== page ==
Bears have been known to avoid salmon streams due to human presence [26,27]. To minimize the chance of displacing bears, our cameras were serviced (data cards exchanged) every 10–21 days, mostly during the midday hours (1100–1600) when bear activity along streams tends to be low (Figure A in S1 File). The timing of these visits was not synchronized with aerial survey flights, occurring both well before and after flights. Because of this, any displacement of bears caused by camera servicing is unlikely to bias our analysis.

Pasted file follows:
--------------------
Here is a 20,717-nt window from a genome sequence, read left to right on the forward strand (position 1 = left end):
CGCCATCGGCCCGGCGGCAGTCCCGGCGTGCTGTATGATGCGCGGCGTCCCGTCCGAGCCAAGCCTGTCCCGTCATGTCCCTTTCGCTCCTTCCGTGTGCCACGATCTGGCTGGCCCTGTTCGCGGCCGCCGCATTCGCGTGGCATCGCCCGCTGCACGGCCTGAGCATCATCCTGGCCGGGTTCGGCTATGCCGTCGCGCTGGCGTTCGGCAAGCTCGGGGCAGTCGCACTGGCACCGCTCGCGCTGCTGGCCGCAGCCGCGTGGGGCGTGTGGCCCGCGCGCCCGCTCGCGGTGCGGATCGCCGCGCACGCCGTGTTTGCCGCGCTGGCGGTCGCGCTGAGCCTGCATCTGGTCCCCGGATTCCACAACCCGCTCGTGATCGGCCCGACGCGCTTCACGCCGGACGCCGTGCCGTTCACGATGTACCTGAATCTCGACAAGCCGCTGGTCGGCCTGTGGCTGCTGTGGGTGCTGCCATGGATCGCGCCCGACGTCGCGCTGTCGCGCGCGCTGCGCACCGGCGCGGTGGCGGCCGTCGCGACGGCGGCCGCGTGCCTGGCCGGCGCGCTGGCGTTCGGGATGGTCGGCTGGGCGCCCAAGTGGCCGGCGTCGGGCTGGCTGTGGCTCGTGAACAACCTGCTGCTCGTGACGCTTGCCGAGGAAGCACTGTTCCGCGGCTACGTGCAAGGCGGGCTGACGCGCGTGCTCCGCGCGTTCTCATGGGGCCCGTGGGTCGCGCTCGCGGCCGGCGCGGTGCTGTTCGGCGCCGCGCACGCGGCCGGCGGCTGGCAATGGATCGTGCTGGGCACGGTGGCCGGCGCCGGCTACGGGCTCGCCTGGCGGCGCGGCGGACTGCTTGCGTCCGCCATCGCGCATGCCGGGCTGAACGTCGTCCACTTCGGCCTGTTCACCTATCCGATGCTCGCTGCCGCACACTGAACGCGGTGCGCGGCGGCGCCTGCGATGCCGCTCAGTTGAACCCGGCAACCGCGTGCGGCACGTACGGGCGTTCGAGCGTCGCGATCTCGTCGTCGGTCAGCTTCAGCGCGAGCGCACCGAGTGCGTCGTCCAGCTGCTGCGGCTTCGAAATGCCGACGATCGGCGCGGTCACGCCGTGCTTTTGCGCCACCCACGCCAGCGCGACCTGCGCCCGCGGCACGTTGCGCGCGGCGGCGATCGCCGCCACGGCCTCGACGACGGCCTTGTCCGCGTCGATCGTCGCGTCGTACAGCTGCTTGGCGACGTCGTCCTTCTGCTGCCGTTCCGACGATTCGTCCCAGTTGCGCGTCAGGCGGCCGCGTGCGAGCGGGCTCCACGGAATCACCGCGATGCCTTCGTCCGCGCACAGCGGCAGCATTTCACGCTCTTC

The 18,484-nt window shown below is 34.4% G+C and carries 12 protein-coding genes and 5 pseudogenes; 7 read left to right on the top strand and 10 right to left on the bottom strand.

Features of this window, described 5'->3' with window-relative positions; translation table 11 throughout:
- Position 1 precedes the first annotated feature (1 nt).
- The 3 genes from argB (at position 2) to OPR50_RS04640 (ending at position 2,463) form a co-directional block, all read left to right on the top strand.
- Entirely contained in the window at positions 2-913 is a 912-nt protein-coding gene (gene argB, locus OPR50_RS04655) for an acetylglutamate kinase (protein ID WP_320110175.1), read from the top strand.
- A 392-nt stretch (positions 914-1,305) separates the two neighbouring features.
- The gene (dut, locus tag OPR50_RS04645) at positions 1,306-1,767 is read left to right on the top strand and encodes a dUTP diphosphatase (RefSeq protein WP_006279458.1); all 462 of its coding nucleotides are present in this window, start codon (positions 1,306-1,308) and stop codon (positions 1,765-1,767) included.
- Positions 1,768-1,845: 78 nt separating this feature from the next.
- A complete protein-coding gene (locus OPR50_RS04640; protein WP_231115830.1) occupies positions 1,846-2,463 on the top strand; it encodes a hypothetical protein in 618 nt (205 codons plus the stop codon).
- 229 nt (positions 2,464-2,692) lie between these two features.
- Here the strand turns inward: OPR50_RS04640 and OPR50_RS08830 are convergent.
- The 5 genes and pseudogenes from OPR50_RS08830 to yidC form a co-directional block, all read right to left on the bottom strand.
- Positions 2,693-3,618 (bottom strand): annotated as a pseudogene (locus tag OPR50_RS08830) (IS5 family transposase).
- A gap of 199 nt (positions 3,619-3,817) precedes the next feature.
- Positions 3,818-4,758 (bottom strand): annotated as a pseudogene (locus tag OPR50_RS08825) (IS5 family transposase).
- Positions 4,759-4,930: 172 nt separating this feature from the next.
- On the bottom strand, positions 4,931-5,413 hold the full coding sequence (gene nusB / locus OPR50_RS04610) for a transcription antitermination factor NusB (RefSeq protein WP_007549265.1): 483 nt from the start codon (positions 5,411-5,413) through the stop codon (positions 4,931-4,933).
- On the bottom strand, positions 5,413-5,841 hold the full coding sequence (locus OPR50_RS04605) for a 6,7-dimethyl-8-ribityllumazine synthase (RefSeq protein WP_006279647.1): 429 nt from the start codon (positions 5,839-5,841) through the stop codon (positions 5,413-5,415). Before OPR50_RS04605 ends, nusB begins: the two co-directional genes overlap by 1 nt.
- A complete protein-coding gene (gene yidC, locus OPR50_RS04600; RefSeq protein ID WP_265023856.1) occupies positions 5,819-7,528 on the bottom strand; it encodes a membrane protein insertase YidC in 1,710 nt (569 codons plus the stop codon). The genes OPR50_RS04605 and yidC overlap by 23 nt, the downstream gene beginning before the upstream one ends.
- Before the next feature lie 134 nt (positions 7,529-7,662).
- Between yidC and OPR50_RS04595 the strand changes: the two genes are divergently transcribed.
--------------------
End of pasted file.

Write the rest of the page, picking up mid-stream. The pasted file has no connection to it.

Evaluation of hourly-aggregated time-lapse camera bear data revealed strong seasonal [28] and diel (Figure A in S1 File) patterns in bear presence at streams. Seasonal changes in bear presence are likely due to changing resource abundance (salmon and other food resources), while diel patterns are typical for brown bears, which generally exhibit crepuscular activity patterns [2931]. Because the aerial surveys did not occur at random times, analyses of bear detection data could be biased by the seasonal and diel patterns of bear presence. To prevent this potential source of bias, we decomposed the data into seasonal, diel and remaining variation using the seasonal decomposition of time series by locally weighted regression (LOESS) procedure, which is provided by the R [32] function stl [33]. This method fits LOESS lines to each time series (a year of data), that are tuned to remove different frequencies of variation and is commonly used to decompose continuous time series with high and low frequency variation [34]. We used LOESS fits with windows of 25 hours and 401 hours to remove diel and seasonal variation, respectively. The remainder, which we used in the compositing analysis, was calculated by subtracting the seasonal trend time series and the diel variation time series from the time series of raw bear detections.